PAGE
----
In poker, tainted outs will also help an opponent

In poker, tainted outs will also help an opponent

March 19, 2018 3:00 AM
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Several issues ago, we discussed Texas hold’em drawing hands that hold great promise – loads of outs; but in the end, would cost you lots of chips if you were to connect. As we explained, the problem is some of your outs may be “tainted.” As defined by poker celebrity Byron Ziman, tainted outs will also help an opponent; and as it often happens, would give your opponent an even better hand than yours.

In that column, we explained in much detail how to convert the number of outs to your card odds – the probability you will catch one of your outs to give you a made hand – a hand that could win the pot without further improvement. Then, compare your card odds to the pot odds (the ratio of the number of chips in the pot, or expected to be in it by the showdown). So long as the pot odds are higher than your card odds, you have a positive expectation; call that bet to win the chips. But, sometimes your hand is so good you don’t need to waste your precious time to do the math. Here’s a good case.

This was a hand I subsequently discussed at length with a friend. She could only commiserate with me; no suggestions as to how I might have better played this hand. She would have played it just as I did. “But, that’s poker,” she reminded me.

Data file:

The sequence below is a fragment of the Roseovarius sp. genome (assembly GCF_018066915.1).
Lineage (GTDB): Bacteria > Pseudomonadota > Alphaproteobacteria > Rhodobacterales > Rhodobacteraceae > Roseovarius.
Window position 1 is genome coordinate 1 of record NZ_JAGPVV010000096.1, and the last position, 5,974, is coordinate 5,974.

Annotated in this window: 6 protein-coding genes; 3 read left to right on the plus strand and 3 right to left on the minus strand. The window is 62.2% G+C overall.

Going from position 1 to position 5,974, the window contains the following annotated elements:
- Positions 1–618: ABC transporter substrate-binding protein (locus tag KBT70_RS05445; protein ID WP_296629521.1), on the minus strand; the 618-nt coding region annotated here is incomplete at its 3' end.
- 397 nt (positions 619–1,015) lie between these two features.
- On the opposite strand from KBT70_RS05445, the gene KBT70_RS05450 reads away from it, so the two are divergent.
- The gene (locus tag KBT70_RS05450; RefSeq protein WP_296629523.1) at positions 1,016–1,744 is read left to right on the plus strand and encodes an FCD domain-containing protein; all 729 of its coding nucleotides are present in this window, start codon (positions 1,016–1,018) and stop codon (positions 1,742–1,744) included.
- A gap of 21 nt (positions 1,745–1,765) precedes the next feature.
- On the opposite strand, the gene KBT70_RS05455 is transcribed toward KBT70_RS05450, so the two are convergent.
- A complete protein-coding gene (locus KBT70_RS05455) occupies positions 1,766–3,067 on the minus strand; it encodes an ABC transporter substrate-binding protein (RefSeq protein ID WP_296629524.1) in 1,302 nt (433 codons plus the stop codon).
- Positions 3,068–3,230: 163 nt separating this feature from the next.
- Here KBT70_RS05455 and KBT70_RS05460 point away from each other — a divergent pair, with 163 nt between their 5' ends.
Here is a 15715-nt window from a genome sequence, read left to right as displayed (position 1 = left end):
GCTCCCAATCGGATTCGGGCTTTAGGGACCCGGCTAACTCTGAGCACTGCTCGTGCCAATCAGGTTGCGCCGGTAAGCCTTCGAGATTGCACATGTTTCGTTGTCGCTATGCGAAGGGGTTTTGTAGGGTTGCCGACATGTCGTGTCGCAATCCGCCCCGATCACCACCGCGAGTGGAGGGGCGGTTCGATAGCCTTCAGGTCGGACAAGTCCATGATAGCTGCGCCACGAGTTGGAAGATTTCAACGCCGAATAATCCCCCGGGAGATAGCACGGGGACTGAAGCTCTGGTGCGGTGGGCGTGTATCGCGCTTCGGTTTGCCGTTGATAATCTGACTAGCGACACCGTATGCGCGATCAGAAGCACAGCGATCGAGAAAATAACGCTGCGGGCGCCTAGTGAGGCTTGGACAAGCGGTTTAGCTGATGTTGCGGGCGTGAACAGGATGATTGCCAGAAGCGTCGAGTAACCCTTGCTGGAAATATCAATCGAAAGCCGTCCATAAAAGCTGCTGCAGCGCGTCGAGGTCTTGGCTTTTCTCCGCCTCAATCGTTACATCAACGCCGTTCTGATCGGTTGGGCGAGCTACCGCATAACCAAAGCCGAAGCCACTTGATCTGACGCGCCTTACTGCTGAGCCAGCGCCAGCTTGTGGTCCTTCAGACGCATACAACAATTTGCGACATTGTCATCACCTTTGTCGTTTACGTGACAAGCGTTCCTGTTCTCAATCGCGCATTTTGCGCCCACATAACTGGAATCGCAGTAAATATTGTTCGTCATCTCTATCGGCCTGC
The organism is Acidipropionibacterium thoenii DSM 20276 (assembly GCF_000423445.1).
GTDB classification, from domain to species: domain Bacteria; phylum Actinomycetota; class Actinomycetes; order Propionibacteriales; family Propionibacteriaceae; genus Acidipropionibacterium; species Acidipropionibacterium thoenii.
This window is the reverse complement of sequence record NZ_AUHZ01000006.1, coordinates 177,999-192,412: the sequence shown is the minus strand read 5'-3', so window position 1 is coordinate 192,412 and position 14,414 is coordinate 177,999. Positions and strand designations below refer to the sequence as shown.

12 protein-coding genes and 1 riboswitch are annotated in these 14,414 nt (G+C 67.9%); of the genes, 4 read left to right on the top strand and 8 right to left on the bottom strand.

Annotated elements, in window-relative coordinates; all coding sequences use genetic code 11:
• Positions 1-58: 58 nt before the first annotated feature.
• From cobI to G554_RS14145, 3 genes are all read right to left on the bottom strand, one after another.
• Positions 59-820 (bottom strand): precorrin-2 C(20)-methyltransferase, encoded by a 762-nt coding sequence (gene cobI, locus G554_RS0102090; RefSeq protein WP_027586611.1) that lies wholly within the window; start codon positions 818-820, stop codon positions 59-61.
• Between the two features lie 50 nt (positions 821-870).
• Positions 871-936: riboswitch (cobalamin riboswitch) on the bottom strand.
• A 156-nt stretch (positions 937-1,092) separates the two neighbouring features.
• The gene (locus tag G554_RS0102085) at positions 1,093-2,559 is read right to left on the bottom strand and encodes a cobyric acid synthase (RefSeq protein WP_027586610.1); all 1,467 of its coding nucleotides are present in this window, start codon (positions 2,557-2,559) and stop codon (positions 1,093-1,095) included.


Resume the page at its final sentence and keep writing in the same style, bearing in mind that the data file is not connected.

Here’s what happened:

While playing in a low-limit game at a local casino, I started from the Cut-Off position with Kc-Jc in the hole. The flop looked great for me: Ks-Js-7c. Top two-pair on the board! That had to be the best hand at this point, I reassured myself. I had a warm, cozy feeling that comes with a high level of confidence. And I was careful to keep a poker face. I was not about to give any tells as to the strength of my hand.

A loose player in the big blind came out betting and was called by two others. I decided this was a good spot to raise it up; all three called. The pot looked pretty good to me. The turn was the 7h putting a pair on the board; it was possible an opponent might have caught trip 7’s. When my opponents all checked to me, I felt reassured my big two-pair was still in the lead. I made the big bet and was called by all three of my opponents. Of course, they had no idea as to the strength of my hand.

The river was the Kh, giving me a big full-boat, Kings full of Jacks! Again, the big blind opened the betting. Both of the other opponents called. My turn to act. Feigning doubt as to the strength of my hand, I studied the board and twice glanced at my hole cards. Then looking down on my chips, I sat quietly as if trying to decide what to do – feeling like a movie star playing a leading role. Of course, I raised the bet. Then, I was stunned when the big blind re-raised me. I would have re-raised him but I was now all-in.

My opponent in the big blind turned up his two hole cards, revealing a pair of 7’s in the hole. Quad 7’s kills any full-house – even my Kings-full-of-Jacks! I tossed my cards into the muck, reluctantly accepting defeat. I had to take a long break after that hand.

Later, as I discussed this hand with my friend, I turned to her and looked her in the eye, “How could the poker gods be so cruel to me?” Her facial expression told it all: “It will all level out in the long run,” she reassured me.

Meanwhile, I’ll try not to let this hand affect how I play the game. What else could I do?